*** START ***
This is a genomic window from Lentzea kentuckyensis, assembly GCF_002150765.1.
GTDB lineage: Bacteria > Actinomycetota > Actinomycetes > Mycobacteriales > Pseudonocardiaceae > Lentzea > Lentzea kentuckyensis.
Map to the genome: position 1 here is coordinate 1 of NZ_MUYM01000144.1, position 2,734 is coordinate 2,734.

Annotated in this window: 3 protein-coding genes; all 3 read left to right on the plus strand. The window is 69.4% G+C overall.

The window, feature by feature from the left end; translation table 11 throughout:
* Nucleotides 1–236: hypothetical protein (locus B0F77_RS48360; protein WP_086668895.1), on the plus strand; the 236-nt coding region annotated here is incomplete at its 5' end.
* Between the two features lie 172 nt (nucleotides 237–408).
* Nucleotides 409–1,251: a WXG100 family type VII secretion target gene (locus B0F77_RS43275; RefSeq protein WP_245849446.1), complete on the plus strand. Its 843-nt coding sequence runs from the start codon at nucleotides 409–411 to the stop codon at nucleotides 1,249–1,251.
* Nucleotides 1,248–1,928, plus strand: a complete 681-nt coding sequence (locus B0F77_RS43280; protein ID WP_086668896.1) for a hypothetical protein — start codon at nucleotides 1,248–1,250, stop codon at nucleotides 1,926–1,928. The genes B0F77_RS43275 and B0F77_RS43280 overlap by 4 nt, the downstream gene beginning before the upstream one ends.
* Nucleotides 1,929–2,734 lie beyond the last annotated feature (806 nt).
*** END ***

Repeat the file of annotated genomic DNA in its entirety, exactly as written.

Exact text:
This is a genomic window from Lentzea kentuckyensis, assembly GCF_002150765.1.
GTDB lineage: Bacteria > Actinomycetota > Actinomycetes > Mycobacteriales > Pseudonocardiaceae > Lentzea > Lentzea kentuckyensis.
Map to the genome: position 1 here is coordinate 1 of NZ_MUYM01000144.1, position 2,734 is coordinate 2,734.

Annotated in this window: 3 protein-coding genes; all 3 read left to right on the plus strand. The window is 69.4% G+C overall.

The window, feature by feature from the left end; translation table 11 throughout:
* Nucleotides 1–236: hypothetical protein (locus B0F77_RS48360; protein WP_086668895.1), on the plus strand; the 236-nt coding region annotated here is incomplete at its 5' end.
* Between the two features lie 172 nt (nucleotides 237–408).
* Nucleotides 409–1,251: a WXG100 family type VII secretion target gene (locus B0F77_RS43275; RefSeq protein WP_245849446.1), complete on the plus strand. Its 843-nt coding sequence runs from the start codon at nucleotides 409–411 to the stop codon at nucleotides 1,249–1,251.
* Nucleotides 1,248–1,928, plus strand: a complete 681-nt coding sequence (locus B0F77_RS43280; protein ID WP_086668896.1) for a hypothetical protein — start codon at nucleotides 1,248–1,250, stop codon at nucleotides 1,926–1,928. The genes B0F77_RS43275 and B0F77_RS43280 overlap by 4 nt, the downstream gene beginning before the upstream one ends.
* Nucleotides 1,929–2,734 lie beyond the last annotated feature (806 nt).